Looking at the many and wonderful ways the devotees have struggled, sacrificing their own reputations, even well being, to somehow or other ensure that these priceless gems of pure personalism could find their way down through the ages into our unworthy laps and beyond, is nothing less than amazing. Truly we should be grateful to all of these great and devoted personalities.
Sripad Vijayadwaja Tirtha and some details concerning the controversy
regarding his complete and devotional commentary on the Srimad Bhagavatam.
Practically speaking, there are not very many details that we could dig up from authentic sources. However the following is probably the only details of Srila Vijayadvaja's early days, it has a similar mood to the previous incident, but unlike the other it is an interesting description that brings out his conviction as a pure surrendered, unmotivated 'Vaisnava sannyasi'.
As with many 'sannyasis' of the line, particularly on this west coast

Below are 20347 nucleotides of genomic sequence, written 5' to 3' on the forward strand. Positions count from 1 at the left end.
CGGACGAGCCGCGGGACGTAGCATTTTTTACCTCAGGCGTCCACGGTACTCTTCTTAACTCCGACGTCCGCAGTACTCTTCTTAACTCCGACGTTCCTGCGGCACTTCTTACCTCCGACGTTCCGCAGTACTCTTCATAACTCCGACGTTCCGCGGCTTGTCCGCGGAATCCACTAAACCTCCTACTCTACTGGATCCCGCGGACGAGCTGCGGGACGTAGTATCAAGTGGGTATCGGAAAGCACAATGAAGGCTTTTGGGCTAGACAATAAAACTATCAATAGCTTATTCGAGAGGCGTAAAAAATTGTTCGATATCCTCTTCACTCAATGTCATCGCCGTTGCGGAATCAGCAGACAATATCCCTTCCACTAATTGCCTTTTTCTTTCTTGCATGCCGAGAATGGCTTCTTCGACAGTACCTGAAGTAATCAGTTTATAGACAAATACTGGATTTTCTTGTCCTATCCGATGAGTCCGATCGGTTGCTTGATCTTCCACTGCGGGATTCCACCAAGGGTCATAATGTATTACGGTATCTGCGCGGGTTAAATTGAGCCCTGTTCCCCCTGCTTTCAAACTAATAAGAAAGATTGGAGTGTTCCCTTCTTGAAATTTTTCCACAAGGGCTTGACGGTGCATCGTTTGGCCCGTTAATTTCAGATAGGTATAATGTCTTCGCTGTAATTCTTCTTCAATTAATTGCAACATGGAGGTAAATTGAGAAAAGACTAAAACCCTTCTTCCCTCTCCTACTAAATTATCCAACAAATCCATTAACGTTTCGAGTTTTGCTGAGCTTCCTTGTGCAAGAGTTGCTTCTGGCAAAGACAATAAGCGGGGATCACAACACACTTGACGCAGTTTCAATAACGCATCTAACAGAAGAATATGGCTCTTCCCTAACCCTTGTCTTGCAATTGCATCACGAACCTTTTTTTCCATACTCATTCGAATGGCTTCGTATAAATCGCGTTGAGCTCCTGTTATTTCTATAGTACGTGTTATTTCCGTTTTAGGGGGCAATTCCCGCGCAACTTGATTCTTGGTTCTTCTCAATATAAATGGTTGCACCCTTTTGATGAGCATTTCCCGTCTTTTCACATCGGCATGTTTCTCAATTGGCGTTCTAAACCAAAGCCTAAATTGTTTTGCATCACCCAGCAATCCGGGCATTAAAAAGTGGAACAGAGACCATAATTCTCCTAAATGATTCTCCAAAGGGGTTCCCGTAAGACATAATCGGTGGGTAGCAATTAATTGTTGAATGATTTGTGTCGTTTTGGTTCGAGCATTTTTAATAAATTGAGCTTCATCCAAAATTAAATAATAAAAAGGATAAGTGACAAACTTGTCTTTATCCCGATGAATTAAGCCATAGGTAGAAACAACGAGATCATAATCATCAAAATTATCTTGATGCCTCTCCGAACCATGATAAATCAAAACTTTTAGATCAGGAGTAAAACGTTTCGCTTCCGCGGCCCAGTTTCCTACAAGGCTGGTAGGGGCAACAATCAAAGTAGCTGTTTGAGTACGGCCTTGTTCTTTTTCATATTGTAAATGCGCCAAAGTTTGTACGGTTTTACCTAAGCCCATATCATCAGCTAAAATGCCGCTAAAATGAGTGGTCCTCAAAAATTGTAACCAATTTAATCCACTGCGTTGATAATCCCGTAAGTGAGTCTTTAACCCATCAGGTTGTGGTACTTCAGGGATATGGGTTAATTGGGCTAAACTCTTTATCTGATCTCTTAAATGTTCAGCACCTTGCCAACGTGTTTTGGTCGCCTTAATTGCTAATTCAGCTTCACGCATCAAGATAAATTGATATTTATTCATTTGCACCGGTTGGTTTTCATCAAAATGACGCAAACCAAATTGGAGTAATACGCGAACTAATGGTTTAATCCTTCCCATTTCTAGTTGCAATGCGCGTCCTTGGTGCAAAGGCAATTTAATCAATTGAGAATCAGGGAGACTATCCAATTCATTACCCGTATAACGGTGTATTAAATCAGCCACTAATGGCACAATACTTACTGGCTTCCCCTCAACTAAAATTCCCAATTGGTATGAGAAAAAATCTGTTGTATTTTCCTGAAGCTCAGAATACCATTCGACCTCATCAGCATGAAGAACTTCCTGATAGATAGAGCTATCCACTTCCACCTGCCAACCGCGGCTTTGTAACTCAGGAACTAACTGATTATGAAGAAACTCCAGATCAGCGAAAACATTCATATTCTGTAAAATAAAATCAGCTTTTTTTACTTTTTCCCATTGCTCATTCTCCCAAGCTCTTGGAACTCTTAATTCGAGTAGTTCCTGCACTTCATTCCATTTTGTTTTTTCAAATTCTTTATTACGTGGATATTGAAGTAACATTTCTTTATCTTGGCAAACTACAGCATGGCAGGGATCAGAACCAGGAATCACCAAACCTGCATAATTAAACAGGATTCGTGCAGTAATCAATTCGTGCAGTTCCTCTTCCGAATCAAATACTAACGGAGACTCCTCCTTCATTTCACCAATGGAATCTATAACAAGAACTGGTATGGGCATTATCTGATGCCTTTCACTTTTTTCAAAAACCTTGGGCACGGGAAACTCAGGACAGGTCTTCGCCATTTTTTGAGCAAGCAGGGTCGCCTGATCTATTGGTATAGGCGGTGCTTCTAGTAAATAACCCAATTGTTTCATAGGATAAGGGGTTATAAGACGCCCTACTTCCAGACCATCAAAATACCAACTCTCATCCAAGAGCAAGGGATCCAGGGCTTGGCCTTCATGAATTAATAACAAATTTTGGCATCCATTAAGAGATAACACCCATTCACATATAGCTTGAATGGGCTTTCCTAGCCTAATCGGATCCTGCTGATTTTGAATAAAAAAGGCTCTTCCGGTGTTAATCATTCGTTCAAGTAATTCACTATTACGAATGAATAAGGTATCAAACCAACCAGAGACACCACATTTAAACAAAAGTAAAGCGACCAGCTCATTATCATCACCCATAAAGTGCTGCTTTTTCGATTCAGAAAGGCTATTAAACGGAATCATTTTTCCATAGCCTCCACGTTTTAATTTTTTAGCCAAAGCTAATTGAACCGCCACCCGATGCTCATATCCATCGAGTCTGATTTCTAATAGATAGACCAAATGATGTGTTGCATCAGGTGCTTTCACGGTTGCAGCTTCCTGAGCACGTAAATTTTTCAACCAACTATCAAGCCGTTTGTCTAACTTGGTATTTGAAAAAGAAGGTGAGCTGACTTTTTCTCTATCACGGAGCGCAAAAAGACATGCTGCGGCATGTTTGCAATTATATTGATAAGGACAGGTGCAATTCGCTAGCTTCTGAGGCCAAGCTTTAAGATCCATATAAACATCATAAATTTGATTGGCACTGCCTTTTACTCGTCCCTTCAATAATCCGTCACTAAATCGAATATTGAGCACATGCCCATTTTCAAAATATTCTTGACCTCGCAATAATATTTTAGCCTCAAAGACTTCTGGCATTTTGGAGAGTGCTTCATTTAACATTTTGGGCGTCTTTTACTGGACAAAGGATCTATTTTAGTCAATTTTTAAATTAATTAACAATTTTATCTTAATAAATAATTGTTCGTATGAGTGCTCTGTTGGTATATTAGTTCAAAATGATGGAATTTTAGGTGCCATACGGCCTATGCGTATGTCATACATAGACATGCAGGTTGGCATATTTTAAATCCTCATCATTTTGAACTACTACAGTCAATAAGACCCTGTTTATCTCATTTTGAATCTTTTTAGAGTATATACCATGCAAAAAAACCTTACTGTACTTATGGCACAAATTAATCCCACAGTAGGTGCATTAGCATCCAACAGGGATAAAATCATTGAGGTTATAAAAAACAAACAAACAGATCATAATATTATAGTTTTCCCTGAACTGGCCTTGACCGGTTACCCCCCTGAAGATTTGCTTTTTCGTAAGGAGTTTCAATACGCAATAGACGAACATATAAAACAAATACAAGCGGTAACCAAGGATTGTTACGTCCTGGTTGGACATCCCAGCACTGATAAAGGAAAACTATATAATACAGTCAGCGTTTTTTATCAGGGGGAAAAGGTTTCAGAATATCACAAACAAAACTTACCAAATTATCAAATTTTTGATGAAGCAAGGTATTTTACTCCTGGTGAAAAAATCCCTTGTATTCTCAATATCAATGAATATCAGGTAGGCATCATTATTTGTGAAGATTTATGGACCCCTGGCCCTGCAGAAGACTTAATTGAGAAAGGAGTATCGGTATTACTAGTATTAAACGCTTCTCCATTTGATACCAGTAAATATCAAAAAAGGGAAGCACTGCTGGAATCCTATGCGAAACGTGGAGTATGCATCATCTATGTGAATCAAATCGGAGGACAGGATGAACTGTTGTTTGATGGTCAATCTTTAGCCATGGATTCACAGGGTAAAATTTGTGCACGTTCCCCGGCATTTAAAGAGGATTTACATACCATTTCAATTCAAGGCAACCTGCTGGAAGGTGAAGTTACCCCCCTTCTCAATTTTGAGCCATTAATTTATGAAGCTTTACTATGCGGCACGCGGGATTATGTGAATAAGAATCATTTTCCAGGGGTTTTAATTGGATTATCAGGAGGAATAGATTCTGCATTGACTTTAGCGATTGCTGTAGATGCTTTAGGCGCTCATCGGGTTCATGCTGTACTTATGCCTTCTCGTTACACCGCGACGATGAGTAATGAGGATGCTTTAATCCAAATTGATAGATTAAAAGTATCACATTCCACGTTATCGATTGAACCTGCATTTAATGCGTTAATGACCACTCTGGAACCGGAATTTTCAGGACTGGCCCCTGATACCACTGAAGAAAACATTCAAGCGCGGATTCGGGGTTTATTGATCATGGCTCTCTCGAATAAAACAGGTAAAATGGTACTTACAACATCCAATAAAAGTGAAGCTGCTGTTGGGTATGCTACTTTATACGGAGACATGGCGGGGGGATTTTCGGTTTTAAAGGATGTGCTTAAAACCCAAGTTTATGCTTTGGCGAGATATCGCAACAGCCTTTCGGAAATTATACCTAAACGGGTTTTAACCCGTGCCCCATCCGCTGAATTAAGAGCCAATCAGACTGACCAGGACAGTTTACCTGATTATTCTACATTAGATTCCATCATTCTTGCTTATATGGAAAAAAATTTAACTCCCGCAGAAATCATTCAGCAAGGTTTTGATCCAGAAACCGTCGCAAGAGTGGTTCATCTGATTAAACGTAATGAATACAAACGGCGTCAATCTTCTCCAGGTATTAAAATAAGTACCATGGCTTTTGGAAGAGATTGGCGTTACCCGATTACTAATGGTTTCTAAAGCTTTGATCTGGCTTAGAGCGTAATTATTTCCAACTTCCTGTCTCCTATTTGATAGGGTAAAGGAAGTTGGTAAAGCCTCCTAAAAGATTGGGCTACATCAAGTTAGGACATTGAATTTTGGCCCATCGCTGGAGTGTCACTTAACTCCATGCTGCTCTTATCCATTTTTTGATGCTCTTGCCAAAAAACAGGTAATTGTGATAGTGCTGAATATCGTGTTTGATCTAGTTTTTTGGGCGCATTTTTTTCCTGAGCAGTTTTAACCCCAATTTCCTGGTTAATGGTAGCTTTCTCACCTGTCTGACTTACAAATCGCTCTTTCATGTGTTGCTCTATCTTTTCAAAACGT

of Karnataka, Sripad Vijayadwaja Tirtha took 'sannyasa' as a very small
boy. Constantly travelling, and preaching, he would have to maintain by
collecting alms ('bhiksa'), but alas, sometimes he would have to go without
food for three or five days. Out of dire need and hunger, the young 'sannyasin',
skinny and weak due to hunger, on one occasion, began to make some arrangements
to cook very simply, using some simple wild forest spinach (like dandelion,
sheeps sorrel, puha etc.), a few rocks and dry twigs that he had found,
and gathered from by the side of the road. One much older and senior 'sannyasi'
who some say was Raghunatha Tirtha of Uttaradhi mutt, came by and was horrified
seeing the young 'yati' - 'mendicant' Vijayadwaja Tirtha, a 'sannyasi',
cooking, ".....showing signs of independance, by making foodstuffs to offer
and then in the name of God enjoy them, and in public, by the side of the
road too!" He severely chastised the boy saying that this kind of action
was against 'sannyasa dharma' (A.C. Bhaktivedanta Swami Prabhupad. Caitanya